• 1 Gram Of Protein 4 Calories
  • 1 Gram Of Carb 4 Calories
  • 1 Gram Of Fat 9 Calories
  • 1 Gram Of Alcohol 7 Calories

3 of 7 - Not All Calories Are the Same
Clean eating—meaning getting your food from whole foods—is what you’ll want to focus on for your calorie consumption, not quick fixes like the If It Fits Your Macros method to cut fat, a philosophy on eating that says you consume anything you please as long as you hit your caloric goals. Some see it as a valid way to get the body you want, but others claim it’s just an excuse to eat junk.

Proponents of IIFYM or similar diets aren’t acknowledging that, though technically a calorie is a calorie, what also comes along with food—vitamins, minerals, antioxidants—is equally important for building a fit, healthy body. Or, as Nancy Clark, R.D., C.S.S.D., sports nutrition counselor and author of Nancy Clark’s Sports Nutrition Guidebook, puts it: “All the calories in a can of cola come from sugar, but accompanied with no nutrients. All the calories in a glass of orange juice come from sugar, but those calories are accompanied by lots of vitamins and minerals—vitamin C, potassium, folic acid.”

And if you are trying to cut fat, the fact that some calories are more satiating than others, like those from protein and fat, means that you will be better able to curb your appetite and cravings more successfully than with calories from sugar or carbs.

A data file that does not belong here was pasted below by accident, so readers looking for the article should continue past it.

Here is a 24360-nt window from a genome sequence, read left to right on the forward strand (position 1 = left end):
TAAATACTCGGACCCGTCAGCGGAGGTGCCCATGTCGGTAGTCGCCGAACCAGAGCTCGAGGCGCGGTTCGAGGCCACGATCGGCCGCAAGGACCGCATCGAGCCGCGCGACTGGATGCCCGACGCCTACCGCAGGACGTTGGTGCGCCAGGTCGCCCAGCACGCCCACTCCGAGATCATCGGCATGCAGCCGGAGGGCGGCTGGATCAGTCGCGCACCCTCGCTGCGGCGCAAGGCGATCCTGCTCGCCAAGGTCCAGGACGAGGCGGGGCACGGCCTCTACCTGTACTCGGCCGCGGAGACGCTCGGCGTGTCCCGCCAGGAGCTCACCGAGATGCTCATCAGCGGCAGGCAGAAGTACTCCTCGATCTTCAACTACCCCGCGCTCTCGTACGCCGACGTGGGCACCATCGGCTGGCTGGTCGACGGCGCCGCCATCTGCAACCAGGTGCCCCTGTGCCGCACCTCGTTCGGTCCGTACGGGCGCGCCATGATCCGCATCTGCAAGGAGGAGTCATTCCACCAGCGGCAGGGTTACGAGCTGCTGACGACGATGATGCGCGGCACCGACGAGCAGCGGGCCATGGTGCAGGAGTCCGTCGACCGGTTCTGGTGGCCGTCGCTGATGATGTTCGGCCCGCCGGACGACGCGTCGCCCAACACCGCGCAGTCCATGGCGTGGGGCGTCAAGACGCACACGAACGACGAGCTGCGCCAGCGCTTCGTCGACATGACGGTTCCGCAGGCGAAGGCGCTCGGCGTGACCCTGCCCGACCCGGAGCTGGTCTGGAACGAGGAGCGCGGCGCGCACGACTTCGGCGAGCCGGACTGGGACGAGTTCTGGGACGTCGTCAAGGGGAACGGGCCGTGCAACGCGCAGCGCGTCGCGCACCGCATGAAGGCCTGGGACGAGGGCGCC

4 of 7 - When Should You Consume Calories?
“When it comes to workout performance, you definitely want to make sure you have enough fuel to get through a workout without feeling hungry or fatigued,” Zeitlin says.

Make sure you consume some food 30 minutes to an hour before working out. You want to allow yourself enough time to digest, or you risk feeling sick, says Zeitlin.

Go for a snack with about 200 to 250 calories—try some nut butter on toast or with a piece of fruit, such as an apple. To help build muscle after the workout, aim to get some food within 30 minutes post-workout, such as two hard-boiled or scrambled eggs with a whole-wheat English muffin. (A little butter won’t kill you, either.)

5 of 7 - Should You Trust Nutrition Labels?